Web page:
Carotid Angioplasty

A carotid angioplasty is a procedure used to prevent or mitigate the effects of a patient suffering from a stroke. The procedure involves inserting a balloon into the carotid arteries, located on both sides of the neck, to prevent arterial clogging. Frequently, carotid angioplasties are accompanied with stent insertion to prevent future arterial occlusion.

What is it? 

The carotid arteries are located on both sides of the neck and supply oxygenated blood to your face and brain.  Plaque in the walls of the carotid arteries significantly reduces normal blood flow to the brain, which may cause a stroke.  A carotid angioplasty prevents the formation of blood clots and strokes using a small, inflatable balloon into the artery to widen the artery walls, restoring normal blood flow to the brain.  After it is in place, the balloon will be inflated to push open the narrowing artery.  A stent is often inserted to reinforce the artery, preventing the carotid arteries from narrowing again.  Patients undergo a carotid angioplasty if traditional surgery poses too high of a risk.

What should I do to prepare?

You will have at least one of the following tests before the procedure: ultrasound, MRA, CTA, or Carotid Angiogram. Discuss stopping certain medications with your doctor, and you should not eat or drink anything the night before the procedure. You should arrange for transportation home from the hospital.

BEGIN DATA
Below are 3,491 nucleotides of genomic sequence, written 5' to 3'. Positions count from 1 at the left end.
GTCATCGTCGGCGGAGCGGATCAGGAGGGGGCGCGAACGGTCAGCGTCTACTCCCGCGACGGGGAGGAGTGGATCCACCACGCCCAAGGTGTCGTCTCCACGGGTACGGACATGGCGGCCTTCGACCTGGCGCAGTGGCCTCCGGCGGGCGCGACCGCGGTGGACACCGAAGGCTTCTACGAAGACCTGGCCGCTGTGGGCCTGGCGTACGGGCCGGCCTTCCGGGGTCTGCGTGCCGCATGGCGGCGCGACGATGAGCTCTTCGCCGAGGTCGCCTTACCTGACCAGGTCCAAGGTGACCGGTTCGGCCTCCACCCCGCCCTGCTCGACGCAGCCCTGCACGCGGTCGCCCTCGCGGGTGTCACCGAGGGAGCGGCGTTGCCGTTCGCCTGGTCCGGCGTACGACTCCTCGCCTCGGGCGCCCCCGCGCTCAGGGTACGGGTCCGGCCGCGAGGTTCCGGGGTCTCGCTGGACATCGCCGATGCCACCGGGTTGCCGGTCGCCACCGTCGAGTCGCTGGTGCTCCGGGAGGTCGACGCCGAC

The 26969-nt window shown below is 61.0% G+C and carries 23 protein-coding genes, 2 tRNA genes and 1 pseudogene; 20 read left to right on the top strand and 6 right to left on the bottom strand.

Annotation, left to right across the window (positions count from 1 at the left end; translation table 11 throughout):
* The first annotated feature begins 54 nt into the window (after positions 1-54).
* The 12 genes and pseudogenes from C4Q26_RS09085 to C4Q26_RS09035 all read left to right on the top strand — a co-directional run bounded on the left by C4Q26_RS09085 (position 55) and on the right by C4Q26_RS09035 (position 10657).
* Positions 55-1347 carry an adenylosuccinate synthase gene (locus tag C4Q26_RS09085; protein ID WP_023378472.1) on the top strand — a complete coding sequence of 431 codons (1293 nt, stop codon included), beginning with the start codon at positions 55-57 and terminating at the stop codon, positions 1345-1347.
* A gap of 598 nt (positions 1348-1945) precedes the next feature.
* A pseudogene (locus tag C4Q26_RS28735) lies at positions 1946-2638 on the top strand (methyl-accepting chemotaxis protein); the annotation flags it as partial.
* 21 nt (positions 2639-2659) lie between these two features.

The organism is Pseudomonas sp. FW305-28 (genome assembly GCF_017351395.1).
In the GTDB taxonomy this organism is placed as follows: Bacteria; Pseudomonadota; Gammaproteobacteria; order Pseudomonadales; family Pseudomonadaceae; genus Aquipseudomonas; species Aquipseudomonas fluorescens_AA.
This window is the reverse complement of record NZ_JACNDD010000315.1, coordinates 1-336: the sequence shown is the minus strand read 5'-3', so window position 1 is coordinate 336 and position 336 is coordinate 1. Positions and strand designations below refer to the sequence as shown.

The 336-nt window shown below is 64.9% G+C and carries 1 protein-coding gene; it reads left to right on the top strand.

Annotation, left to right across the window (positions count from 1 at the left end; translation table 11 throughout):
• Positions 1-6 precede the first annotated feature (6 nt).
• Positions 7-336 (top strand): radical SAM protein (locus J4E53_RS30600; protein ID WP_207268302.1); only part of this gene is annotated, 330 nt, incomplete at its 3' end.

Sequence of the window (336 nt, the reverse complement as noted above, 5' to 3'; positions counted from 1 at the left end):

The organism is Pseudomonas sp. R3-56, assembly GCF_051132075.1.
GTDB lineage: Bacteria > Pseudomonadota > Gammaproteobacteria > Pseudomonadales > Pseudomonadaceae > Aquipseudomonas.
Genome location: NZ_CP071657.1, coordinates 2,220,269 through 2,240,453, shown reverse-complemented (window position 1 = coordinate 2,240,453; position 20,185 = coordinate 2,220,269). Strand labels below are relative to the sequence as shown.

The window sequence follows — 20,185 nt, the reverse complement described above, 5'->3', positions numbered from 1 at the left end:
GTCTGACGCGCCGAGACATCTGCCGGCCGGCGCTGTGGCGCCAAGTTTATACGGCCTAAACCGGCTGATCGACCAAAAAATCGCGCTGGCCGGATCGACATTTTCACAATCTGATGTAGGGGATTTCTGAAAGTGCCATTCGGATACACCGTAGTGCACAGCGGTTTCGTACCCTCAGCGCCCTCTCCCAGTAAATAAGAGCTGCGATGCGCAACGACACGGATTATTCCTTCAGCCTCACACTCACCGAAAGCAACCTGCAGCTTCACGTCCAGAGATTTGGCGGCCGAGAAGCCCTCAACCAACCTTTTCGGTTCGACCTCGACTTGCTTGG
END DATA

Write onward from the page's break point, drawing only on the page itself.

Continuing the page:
What happens during the process?

The doctor will place electrodes on your chest to monitor your heart rate and rhythm during the procedure.  Intravenously administered general anesthesia will ensure sedation throughout the procedure.  Next, the catheter is inserted into your leg, arm, or groin through a small incision, and the surgeon will guide the catheter into your carotid artery to find the blockage using a contrast agent.  When the vascular abnormality is located, the surgeon will also insert the balloon-tipped catheter.  After the balloon is positioned precisely in the carotid artery, the balloon inflates several times to widen the artery.  A stent is then led into the artery through the catheter and positioned to support the arterial walls.  Once the artery is widened, and the stent is in place, the catheter is removed, and the incision site is sutured and cleaned to prevent bleeding.

What are the risks and potential complications?

Common risks and complications to come from this procedure may include an allergic reaction to the dye, blood clots, brain damage, heart attack, kidney failure, seizures, stroke, excessive bleeding or infection, and further blockage of the carotid artery.


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